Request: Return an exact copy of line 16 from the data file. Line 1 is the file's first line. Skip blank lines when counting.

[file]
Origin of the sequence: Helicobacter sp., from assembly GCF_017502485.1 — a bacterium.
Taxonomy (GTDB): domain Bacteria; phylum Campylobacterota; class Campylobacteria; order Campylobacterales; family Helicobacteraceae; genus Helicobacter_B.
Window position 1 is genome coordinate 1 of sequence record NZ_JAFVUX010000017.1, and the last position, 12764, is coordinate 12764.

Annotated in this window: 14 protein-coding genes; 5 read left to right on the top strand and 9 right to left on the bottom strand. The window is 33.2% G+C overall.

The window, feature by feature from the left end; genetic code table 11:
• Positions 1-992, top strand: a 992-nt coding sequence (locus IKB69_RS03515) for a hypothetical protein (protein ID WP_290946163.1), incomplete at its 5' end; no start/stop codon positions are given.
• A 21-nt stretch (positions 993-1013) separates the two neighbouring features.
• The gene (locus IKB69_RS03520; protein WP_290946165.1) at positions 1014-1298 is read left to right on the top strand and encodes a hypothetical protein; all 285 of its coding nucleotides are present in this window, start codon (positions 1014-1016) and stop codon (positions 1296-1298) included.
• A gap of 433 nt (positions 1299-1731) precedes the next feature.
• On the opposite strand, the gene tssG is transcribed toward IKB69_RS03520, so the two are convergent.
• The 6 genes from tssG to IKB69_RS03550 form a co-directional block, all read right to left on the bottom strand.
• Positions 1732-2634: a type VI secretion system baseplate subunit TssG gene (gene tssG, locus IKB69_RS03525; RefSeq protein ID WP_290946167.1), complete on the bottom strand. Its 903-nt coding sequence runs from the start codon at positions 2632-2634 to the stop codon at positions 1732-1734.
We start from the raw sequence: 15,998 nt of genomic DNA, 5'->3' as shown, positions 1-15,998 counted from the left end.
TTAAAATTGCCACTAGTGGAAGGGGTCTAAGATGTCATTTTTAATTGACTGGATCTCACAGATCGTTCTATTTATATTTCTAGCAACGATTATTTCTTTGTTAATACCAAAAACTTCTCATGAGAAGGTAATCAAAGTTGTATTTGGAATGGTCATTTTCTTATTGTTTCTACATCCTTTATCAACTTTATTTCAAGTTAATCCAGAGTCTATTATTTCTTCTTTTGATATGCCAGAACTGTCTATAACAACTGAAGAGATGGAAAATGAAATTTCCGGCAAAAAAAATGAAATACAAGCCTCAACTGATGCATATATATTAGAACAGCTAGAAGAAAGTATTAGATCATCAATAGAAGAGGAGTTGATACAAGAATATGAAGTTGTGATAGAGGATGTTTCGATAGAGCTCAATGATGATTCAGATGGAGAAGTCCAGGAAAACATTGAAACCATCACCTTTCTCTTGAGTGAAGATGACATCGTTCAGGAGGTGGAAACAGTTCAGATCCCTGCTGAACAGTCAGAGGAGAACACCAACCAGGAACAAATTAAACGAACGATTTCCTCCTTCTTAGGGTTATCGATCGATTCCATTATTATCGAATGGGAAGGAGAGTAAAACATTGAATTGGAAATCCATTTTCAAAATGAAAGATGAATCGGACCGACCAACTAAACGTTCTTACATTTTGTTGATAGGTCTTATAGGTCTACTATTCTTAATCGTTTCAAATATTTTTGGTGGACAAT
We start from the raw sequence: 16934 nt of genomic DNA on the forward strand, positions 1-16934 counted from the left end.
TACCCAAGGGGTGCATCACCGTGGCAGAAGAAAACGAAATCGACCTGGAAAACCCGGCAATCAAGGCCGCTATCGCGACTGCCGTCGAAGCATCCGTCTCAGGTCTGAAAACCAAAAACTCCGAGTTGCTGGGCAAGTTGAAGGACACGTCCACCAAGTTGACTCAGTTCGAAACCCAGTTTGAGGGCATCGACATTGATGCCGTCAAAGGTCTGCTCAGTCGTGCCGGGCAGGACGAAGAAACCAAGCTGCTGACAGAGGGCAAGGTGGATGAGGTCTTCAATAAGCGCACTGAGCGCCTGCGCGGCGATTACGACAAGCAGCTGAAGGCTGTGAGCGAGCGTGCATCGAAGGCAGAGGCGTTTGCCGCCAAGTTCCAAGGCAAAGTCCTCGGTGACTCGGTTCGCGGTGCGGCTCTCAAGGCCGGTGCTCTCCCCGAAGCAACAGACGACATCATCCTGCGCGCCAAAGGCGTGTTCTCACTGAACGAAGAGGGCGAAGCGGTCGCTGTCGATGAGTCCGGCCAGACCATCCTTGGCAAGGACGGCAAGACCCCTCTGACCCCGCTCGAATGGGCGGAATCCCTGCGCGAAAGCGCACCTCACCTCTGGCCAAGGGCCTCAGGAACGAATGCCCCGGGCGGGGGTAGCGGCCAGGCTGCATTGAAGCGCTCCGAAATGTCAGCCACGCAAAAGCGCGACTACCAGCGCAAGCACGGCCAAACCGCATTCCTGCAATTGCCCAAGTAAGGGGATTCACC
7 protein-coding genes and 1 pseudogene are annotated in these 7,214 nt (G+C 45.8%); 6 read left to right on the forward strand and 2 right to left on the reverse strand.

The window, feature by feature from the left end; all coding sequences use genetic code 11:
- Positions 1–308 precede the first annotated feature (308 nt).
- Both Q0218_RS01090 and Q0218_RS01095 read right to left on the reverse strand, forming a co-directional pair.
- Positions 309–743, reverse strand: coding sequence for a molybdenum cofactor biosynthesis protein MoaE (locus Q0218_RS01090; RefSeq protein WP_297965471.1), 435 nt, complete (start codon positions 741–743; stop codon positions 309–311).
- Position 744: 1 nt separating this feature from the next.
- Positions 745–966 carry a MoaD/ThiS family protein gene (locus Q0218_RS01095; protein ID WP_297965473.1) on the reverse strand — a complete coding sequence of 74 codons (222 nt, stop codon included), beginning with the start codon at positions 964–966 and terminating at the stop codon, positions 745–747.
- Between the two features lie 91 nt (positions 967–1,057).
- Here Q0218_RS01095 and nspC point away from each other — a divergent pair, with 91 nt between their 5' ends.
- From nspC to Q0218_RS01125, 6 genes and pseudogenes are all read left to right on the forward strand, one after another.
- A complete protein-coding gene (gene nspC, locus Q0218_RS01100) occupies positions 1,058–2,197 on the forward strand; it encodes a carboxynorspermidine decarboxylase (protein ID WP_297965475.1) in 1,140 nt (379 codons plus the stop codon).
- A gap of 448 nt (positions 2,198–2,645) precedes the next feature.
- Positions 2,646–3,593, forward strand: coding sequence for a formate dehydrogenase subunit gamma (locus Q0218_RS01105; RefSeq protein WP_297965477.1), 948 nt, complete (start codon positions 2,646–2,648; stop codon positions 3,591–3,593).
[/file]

TACCCAAGGGGTGCATCACCGTGGCAGAAGAAAACGAAATCGACCTGGAAAACCCGGCAATCAAGGCCGCTATCGCGACTGCCGTCGAAGCATCCGTCTCAGGTCTGAAAACCAAAAACTCCGAGTTGCTGGGCAAGTTGAAGGACACGTCCACCAAGTTGACTCAGTTCGAAACCCAGTTTGAGGGCATCGACATTGATGCCGTCAAAGGTCTGCTCAGTCGTGCCGGGCAGGACGAAGAAACCAAGCTGCTGACAGAGGGCAAGGTGGATGAGGTCTTCAATAAGCGCACTGAGCGCCTGCGCGGCGATTACGACAAGCAGCTGAAGGCTGTGAGCGAGCGTGCATCGAAGGCAGAGGCGTTTGCCGCCAAGTTCCAAGGCAAAGTCCTCGGTGACTCGGTTCGCGGTGCGGCTCTCAAGGCCGGTGCTCTCCCCGAAGCAACAGACGACATCATCCTGCGCGCCAAAGGCGTGTTCTCACTGAACGAAGAGGGCGAAGCGGTCGCTGTCGATGAGTCCGGCCAGACCATCCTTGGCAAGGACGGCAAGACCCCTCTGACCCCGCTCGAATGGGCGGAATCCCTGCGCGAAAGCGCACCTCACCTCTGGCCAAGGGCCTCAGGAACGAATGCCCCGGGCGGGGGTAGCGGCCAGGCTGCATTGAAGCGCTCCGAAATGTCAGCCACGCAAAAGCGCGACTACCAGCGCAAGCACGGCCAAACCGCATTCCTGCAATTGCCCAAGTAAGGGGATTCACC